Taking it to the streets

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STREET art can enhance the built landscape and relies on artistic skill, unlike the territorial vandalism of graffiti tagging that accelerates urban decay.

Artwork in Odgers lane, Civic
Artwork in Odgers lane, Civic

From murals that span multi-storeys to pint-sized stencils on a bus-stop wall, this form of expression often brings new life to otherwise boring and forgotten spaces.

Urban artists in cities across the globe increasingly are respected for their provocative and beautiful contributions. Australia, too, is embracing this new artform. Renowned for its grungy laneways and hip public spaces, Melbourne’s street art scene has developed international recognition. In fact, the City of Melbourne has adopted a Graffiti Management Plan, which  maintains a register of art that has the blessing of property owners and provides a way for artists and building owners to connect.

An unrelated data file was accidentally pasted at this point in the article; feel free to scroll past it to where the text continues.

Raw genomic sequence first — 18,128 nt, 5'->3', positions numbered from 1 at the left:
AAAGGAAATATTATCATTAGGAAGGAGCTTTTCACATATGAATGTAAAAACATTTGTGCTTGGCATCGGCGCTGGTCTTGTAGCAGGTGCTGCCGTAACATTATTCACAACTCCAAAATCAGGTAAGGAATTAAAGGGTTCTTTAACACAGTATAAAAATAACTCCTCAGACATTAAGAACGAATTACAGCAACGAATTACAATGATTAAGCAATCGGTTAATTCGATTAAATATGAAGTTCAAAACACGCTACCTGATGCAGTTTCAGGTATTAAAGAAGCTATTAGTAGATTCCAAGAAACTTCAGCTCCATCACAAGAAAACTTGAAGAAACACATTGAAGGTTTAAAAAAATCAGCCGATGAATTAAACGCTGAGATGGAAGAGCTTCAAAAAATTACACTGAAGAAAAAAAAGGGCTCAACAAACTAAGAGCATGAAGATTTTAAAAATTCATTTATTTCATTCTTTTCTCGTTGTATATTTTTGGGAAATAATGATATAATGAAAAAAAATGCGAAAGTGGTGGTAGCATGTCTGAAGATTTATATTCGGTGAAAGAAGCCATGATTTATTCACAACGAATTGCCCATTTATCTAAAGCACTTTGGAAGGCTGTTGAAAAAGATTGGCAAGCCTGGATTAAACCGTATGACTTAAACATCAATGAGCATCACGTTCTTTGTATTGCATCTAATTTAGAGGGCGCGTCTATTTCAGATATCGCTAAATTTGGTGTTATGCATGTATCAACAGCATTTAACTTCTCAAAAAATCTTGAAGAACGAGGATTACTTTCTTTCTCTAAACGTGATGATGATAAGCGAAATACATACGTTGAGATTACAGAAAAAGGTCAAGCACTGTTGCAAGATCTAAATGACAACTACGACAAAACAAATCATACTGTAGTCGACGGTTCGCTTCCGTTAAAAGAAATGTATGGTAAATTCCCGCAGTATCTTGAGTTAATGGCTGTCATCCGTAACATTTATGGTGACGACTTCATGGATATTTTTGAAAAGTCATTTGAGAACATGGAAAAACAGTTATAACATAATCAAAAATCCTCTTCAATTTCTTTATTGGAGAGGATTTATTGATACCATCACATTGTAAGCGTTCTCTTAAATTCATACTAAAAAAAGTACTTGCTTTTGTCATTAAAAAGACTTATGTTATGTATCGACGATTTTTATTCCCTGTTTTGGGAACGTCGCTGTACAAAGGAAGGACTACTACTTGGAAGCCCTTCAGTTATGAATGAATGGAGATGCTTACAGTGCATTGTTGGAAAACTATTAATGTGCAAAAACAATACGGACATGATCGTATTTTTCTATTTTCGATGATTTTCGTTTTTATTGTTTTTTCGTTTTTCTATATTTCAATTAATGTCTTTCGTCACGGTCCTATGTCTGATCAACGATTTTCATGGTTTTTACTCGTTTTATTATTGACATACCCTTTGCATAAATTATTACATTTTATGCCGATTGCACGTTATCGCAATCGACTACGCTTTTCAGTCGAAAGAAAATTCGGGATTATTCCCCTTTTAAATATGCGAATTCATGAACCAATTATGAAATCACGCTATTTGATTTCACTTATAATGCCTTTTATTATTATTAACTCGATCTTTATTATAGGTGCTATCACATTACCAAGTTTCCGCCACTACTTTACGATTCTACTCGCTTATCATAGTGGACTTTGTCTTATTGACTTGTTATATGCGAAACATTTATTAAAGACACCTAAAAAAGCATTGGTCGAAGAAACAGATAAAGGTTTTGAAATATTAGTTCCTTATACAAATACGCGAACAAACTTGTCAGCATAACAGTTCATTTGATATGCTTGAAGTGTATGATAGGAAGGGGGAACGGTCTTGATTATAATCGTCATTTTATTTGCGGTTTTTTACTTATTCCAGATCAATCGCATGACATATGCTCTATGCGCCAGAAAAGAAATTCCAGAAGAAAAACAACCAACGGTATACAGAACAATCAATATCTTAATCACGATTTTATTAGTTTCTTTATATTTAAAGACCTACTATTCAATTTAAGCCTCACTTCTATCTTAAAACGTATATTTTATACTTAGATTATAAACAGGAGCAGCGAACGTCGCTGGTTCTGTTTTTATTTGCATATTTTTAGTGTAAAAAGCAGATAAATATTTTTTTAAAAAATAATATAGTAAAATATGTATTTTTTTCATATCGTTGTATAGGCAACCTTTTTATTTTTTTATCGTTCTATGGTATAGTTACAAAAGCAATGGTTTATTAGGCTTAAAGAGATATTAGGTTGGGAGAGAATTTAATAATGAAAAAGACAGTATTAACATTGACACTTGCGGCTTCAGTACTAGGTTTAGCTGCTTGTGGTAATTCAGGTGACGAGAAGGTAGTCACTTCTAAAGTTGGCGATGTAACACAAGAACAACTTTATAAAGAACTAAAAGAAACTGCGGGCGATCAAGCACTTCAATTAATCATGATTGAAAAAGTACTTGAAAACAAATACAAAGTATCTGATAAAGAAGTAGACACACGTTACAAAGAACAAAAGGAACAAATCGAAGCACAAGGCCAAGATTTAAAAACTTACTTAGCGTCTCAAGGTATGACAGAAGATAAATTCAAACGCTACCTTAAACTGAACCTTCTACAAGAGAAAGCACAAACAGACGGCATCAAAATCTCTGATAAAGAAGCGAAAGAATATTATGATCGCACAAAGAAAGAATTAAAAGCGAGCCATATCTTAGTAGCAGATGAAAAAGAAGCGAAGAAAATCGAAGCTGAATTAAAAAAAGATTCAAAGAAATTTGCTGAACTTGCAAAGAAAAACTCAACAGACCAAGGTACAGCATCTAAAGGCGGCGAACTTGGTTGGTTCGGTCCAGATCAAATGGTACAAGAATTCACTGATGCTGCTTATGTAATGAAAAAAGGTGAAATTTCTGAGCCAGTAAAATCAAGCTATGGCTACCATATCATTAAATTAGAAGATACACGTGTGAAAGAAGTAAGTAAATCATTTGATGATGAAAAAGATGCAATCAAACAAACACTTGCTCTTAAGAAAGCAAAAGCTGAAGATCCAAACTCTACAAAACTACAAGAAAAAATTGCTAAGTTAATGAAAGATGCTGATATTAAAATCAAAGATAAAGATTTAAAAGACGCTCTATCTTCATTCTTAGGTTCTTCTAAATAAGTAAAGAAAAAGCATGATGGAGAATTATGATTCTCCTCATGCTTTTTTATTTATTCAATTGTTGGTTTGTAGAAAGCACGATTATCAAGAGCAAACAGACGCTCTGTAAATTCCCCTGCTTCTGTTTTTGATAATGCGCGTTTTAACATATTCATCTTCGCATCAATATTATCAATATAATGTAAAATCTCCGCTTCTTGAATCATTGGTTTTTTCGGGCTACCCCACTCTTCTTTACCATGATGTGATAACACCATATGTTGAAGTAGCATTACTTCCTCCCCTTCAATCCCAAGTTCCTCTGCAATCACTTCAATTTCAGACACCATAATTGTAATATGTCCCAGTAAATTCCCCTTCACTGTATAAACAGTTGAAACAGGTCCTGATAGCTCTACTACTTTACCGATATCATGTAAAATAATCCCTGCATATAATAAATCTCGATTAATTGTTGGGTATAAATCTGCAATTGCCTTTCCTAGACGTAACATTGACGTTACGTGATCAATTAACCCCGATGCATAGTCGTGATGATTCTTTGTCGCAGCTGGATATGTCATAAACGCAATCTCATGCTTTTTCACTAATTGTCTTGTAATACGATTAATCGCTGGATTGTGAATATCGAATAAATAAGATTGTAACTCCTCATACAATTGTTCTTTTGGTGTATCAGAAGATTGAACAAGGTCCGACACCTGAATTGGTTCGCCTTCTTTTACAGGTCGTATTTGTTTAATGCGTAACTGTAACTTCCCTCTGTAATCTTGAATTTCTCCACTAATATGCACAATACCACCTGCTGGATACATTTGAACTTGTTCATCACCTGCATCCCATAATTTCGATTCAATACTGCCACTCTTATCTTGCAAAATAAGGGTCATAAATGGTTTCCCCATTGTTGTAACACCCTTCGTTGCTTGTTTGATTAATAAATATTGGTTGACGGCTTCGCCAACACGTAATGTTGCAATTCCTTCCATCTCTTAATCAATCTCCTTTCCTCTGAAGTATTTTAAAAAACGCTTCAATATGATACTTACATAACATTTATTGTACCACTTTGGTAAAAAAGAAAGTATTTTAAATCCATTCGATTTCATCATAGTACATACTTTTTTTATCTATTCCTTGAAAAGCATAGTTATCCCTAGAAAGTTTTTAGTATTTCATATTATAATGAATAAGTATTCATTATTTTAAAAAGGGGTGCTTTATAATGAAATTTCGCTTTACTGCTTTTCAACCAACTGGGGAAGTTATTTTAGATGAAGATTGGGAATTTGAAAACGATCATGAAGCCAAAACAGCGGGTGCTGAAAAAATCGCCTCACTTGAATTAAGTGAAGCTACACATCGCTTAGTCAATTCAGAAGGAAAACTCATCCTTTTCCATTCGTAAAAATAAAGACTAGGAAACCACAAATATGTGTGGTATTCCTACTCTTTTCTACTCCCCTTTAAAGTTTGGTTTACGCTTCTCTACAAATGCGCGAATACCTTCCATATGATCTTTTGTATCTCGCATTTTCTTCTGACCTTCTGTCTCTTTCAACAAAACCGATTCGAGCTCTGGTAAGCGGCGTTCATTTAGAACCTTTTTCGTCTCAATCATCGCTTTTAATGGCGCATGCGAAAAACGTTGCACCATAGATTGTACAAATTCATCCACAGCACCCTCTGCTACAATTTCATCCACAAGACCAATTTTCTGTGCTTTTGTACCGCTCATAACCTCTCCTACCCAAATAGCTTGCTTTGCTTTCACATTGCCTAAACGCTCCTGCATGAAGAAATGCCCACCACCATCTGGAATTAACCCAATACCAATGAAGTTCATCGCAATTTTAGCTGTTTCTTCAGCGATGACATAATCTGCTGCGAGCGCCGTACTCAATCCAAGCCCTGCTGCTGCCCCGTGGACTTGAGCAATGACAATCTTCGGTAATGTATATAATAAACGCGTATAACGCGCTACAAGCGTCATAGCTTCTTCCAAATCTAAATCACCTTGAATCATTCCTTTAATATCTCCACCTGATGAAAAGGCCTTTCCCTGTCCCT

In Canberra, blank city canvasses are attracting exciting creativity. A mural in Odgers Lane has transformed an unwelcoming space into a new destination. There’s no parking for rocket ships in New Acton. A lush oasis has appeared in a carpark off Ainslie Place and “Walter” greets us with a stenciled smile on unexpected walls around the city. It’s clear that street art is finding its way into our urban heart. And I, for one, like it.

Catherine Carter is ACT executive director of the Property Council of Australia


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Catherine Carter
Former ACT executive director of the Property Council of Australia


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